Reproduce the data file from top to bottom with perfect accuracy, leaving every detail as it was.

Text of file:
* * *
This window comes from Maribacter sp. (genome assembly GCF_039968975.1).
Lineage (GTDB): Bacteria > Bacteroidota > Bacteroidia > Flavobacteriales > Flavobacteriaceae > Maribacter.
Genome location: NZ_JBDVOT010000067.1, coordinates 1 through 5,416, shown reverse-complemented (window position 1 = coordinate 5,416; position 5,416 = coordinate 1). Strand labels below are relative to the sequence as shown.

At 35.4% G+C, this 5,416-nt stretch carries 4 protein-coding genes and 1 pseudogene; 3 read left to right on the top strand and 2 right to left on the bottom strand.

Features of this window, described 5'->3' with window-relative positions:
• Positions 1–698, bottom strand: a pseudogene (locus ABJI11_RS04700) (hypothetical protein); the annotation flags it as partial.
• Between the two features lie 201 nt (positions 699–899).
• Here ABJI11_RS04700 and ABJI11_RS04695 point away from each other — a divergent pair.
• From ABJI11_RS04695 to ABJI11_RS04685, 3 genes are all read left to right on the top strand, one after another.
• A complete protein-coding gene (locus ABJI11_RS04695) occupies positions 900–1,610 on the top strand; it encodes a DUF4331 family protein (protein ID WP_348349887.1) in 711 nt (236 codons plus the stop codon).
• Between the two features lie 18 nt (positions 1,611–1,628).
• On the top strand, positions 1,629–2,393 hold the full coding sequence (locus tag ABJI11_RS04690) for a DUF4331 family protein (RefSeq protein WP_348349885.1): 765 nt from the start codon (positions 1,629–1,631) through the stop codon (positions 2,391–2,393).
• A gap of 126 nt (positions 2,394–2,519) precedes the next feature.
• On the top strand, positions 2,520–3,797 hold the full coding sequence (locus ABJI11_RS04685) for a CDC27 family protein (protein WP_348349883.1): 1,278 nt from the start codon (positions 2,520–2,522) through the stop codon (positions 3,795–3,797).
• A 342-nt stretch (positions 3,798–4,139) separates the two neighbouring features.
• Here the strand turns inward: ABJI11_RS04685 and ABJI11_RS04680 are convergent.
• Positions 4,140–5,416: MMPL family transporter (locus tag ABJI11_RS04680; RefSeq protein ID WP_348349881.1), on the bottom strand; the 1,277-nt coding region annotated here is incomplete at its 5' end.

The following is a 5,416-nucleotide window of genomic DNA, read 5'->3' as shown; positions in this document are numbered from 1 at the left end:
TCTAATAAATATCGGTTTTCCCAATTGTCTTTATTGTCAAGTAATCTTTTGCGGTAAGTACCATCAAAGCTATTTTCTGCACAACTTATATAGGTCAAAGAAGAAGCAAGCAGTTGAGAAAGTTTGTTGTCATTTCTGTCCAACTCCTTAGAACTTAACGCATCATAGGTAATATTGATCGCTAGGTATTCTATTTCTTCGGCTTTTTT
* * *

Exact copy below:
This window comes from Maribacter sp. (genome assembly GCF_039968975.1).
Lineage (GTDB): Bacteria > Bacteroidota > Bacteroidia > Flavobacteriales > Flavobacteriaceae > Maribacter.
Genome location: NZ_JBDVOT010000067.1, coordinates 1 through 5,416, shown reverse-complemented (window position 1 = coordinate 5,416; position 5,416 = coordinate 1). Strand labels below are relative to the sequence as shown.

At 35.4% G+C, this 5,416-nt stretch carries 4 protein-coding genes and 1 pseudogene; 3 read left to right on the top strand and 2 right to left on the bottom strand.

Features of this window, described 5'->3' with window-relative positions:
• Positions 1–698, bottom strand: a pseudogene (locus ABJI11_RS04700) (hypothetical protein); the annotation flags it as partial.
• Between the two features lie 201 nt (positions 699–899).
• Here ABJI11_RS04700 and ABJI11_RS04695 point away from each other — a divergent pair.
• From ABJI11_RS04695 to ABJI11_RS04685, 3 genes are all read left to right on the top strand, one after another.
• A complete protein-coding gene (locus ABJI11_RS04695) occupies positions 900–1,610 on the top strand; it encodes a DUF4331 family protein (protein ID WP_348349887.1) in 711 nt (236 codons plus the stop codon).
• Between the two features lie 18 nt (positions 1,611–1,628).
• On the top strand, positions 1,629–2,393 hold the full coding sequence (locus tag ABJI11_RS04690) for a DUF4331 family protein (RefSeq protein WP_348349885.1): 765 nt from the start codon (positions 1,629–1,631) through the stop codon (positions 2,391–2,393).
• A gap of 126 nt (positions 2,394–2,519) precedes the next feature.
• On the top strand, positions 2,520–3,797 hold the full coding sequence (locus ABJI11_RS04685) for a CDC27 family protein (protein WP_348349883.1): 1,278 nt from the start codon (positions 2,520–2,522) through the stop codon (positions 3,795–3,797).
• A 342-nt stretch (positions 3,798–4,139) separates the two neighbouring features.
• Here the strand turns inward: ABJI11_RS04685 and ABJI11_RS04680 are convergent.
• Positions 4,140–5,416: MMPL family transporter (locus tag ABJI11_RS04680; RefSeq protein ID WP_348349881.1), on the bottom strand; the 1,277-nt coding region annotated here is incomplete at its 5' end.

The following is a 5,416-nucleotide window of genomic DNA, read 5'->3' as shown; positions in this document are numbered from 1 at the left end:
TCTAATAAATATCGGTTTTCCCAATTGTCTTTATTGTCAAGTAATCTTTTGCGGTAAGTACCATCAAAGCTATTTTCTGCACAACTTATATAGGTCAAAGAAGAAGCAAGCAGTTGAGAAAGTTTGTTGTCATTTCTGTCCAACTCCTTAGAACTTAACGCATCATAGGTAATATTGATCGCTAGGTATTCTATTTCTTCGGCTTTTTT